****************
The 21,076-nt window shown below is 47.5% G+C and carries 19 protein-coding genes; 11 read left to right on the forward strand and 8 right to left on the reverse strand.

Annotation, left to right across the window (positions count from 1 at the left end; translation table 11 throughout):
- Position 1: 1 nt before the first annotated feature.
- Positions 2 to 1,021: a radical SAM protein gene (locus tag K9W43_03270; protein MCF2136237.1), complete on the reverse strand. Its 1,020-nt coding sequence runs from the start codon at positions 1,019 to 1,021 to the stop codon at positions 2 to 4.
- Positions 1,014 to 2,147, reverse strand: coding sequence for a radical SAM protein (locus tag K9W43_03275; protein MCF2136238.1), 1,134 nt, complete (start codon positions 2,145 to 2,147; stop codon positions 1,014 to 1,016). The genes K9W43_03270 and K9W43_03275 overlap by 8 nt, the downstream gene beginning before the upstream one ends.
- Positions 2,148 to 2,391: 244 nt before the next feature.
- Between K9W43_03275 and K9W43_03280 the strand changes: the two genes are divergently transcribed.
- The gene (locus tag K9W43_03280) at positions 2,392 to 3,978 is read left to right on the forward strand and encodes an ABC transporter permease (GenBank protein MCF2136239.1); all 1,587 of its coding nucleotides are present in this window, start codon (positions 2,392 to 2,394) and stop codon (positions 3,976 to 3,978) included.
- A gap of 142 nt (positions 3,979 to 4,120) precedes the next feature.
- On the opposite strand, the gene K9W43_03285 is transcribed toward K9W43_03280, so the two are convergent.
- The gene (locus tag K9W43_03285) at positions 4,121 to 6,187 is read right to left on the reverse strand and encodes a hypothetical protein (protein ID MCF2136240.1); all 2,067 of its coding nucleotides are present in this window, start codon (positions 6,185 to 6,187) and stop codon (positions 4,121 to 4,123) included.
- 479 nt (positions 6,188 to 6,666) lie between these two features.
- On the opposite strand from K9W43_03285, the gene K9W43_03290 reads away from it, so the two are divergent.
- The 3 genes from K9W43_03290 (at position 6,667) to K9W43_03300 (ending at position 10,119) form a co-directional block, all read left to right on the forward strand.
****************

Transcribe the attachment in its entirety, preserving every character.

The 21,076-nt window shown below is 47.5% G+C and carries 19 protein-coding genes; 11 read left to right on the forward strand and 8 right to left on the reverse strand.

Annotation, left to right across the window (positions count from 1 at the left end; translation table 11 throughout):
- Position 1: 1 nt before the first annotated feature.
- Positions 2 to 1,021: a radical SAM protein gene (locus tag K9W43_03270; protein MCF2136237.1), complete on the reverse strand. Its 1,020-nt coding sequence runs from the start codon at positions 1,019 to 1,021 to the stop codon at positions 2 to 4.
- Positions 1,014 to 2,147, reverse strand: coding sequence for a radical SAM protein (locus tag K9W43_03275; protein MCF2136238.1), 1,134 nt, complete (start codon positions 2,145 to 2,147; stop codon positions 1,014 to 1,016). The genes K9W43_03270 and K9W43_03275 overlap by 8 nt, the downstream gene beginning before the upstream one ends.
- Positions 2,148 to 2,391: 244 nt before the next feature.
- Between K9W43_03275 and K9W43_03280 the strand changes: the two genes are divergently transcribed.
- The gene (locus tag K9W43_03280) at positions 2,392 to 3,978 is read left to right on the forward strand and encodes an ABC transporter permease (GenBank protein MCF2136239.1); all 1,587 of its coding nucleotides are present in this window, start codon (positions 2,392 to 2,394) and stop codon (positions 3,976 to 3,978) included.
- A gap of 142 nt (positions 3,979 to 4,120) precedes the next feature.
- On the opposite strand, the gene K9W43_03285 is transcribed toward K9W43_03280, so the two are convergent.
- The gene (locus tag K9W43_03285) at positions 4,121 to 6,187 is read right to left on the reverse strand and encodes a hypothetical protein (protein ID MCF2136240.1); all 2,067 of its coding nucleotides are present in this window, start codon (positions 6,185 to 6,187) and stop codon (positions 4,121 to 4,123) included.
- 479 nt (positions 6,188 to 6,666) lie between these two features.
- On the opposite strand from K9W43_03285, the gene K9W43_03290 reads away from it, so the two are divergent.
- The 3 genes from K9W43_03290 (at position 6,667) to K9W43_03300 (ending at position 10,119) form a co-directional block, all read left to right on the forward strand.